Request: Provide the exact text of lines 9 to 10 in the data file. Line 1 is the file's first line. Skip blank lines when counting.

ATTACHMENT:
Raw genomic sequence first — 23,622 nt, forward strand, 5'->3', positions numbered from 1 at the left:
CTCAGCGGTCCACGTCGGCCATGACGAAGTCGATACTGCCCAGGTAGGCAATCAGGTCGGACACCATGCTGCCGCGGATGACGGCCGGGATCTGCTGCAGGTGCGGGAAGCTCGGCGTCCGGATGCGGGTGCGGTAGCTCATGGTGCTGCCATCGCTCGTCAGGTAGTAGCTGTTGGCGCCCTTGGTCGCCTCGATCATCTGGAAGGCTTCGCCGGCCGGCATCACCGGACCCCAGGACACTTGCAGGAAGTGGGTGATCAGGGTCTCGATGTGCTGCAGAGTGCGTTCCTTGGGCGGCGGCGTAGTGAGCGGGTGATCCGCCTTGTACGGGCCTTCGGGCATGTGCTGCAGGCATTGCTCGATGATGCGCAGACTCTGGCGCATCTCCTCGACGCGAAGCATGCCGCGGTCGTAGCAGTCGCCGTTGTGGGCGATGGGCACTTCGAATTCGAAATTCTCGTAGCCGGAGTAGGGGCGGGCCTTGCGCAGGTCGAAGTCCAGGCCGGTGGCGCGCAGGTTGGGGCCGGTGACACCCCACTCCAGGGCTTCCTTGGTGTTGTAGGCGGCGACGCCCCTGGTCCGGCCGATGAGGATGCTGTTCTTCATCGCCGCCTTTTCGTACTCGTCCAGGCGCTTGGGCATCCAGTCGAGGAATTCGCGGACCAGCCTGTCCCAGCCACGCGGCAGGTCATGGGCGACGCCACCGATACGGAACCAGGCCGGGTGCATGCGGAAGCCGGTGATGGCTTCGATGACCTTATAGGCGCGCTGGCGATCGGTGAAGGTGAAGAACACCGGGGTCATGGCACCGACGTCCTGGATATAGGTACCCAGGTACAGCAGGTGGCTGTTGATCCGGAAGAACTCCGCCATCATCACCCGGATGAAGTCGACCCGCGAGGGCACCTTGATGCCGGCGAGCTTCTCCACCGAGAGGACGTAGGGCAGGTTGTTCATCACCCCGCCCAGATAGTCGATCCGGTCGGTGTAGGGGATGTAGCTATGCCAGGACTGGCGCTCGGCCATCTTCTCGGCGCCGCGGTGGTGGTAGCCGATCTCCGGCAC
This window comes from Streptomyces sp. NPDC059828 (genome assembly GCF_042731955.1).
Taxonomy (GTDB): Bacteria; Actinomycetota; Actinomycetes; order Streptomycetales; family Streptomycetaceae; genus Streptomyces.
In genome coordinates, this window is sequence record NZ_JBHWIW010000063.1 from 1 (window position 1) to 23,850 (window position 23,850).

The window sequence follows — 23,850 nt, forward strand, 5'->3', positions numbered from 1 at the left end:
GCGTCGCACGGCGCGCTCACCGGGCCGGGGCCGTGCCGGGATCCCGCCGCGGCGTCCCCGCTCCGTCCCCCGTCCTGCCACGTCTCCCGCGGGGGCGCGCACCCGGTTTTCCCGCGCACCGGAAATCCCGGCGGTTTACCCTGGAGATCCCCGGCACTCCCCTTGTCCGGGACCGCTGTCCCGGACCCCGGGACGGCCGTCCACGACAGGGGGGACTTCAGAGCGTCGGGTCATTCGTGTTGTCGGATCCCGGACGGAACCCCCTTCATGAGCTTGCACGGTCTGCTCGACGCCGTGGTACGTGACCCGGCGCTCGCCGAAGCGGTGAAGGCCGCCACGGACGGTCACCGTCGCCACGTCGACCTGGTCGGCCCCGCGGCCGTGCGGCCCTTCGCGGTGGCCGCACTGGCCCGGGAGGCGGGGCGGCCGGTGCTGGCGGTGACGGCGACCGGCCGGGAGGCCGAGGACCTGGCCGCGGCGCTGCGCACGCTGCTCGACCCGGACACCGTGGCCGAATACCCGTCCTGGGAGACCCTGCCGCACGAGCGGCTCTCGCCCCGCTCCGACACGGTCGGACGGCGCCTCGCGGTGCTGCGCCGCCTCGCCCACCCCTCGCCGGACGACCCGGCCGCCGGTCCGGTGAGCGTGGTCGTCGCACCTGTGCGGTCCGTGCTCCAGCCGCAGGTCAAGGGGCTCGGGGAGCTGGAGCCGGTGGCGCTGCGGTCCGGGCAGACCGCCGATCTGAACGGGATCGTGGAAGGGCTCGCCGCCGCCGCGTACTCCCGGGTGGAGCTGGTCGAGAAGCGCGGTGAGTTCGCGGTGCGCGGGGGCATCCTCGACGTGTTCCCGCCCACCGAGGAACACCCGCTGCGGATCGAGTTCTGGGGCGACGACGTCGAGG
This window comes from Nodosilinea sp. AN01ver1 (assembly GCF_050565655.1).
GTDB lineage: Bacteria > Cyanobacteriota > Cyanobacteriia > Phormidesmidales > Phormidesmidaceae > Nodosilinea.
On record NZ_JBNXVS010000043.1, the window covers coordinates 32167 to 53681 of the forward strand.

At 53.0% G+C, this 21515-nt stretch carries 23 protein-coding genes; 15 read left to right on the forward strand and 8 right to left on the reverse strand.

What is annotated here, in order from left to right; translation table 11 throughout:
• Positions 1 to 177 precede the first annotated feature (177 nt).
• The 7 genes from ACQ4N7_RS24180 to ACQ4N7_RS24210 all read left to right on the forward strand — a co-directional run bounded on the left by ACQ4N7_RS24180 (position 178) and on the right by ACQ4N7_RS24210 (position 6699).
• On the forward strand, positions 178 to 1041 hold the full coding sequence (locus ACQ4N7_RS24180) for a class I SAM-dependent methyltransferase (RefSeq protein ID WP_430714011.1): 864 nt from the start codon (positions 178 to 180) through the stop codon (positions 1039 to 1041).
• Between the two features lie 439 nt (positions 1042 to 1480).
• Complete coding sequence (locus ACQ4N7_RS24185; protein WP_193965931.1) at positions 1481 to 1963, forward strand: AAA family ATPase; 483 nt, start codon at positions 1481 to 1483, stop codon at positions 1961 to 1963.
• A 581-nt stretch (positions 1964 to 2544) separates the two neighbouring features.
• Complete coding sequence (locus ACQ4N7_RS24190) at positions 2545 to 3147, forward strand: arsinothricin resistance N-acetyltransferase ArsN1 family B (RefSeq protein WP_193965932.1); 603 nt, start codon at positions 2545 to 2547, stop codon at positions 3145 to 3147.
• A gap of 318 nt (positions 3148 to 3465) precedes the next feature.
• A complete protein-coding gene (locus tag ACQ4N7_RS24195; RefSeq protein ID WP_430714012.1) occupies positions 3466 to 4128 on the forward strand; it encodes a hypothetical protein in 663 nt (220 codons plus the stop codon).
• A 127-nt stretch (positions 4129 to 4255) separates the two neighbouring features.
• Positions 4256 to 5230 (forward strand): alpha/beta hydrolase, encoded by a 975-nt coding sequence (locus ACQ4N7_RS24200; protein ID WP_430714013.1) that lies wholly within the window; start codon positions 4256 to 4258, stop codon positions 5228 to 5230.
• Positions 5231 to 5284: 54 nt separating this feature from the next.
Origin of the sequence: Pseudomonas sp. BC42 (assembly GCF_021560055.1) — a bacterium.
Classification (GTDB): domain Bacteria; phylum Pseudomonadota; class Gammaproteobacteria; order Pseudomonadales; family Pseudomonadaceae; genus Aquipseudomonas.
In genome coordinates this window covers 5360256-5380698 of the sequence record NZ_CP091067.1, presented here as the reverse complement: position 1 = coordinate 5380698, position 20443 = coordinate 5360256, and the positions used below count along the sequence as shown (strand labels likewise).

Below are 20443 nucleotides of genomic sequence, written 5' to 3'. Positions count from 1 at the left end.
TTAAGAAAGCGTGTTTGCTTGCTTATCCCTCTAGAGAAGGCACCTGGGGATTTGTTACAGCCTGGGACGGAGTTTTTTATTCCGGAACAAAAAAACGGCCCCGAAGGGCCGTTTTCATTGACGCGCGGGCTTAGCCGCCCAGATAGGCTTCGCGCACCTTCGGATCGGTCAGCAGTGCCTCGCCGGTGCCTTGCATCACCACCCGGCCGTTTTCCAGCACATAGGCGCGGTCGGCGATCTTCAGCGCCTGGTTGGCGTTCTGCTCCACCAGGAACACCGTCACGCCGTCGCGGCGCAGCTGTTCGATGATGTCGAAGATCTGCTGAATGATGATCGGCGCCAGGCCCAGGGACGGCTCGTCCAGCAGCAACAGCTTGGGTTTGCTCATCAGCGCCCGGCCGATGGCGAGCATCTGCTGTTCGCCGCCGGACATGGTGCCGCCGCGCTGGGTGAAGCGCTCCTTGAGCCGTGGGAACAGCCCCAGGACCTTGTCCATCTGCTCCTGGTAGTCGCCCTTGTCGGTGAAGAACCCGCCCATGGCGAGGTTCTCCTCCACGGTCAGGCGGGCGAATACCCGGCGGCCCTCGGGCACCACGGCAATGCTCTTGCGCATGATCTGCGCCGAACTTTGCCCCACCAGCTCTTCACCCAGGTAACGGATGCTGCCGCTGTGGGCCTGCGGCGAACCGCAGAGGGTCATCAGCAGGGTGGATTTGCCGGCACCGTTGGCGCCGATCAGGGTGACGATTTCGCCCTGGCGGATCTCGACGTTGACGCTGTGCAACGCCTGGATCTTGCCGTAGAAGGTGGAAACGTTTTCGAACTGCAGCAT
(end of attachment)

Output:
GTDB lineage: Bacteria > Cyanobacteriota > Cyanobacteriia > Phormidesmidales > Phormidesmidaceae > Nodosilinea.
On record NZ_JBNXVS010000043.1, the window covers coordinates 32167 to 53681 of the forward strand.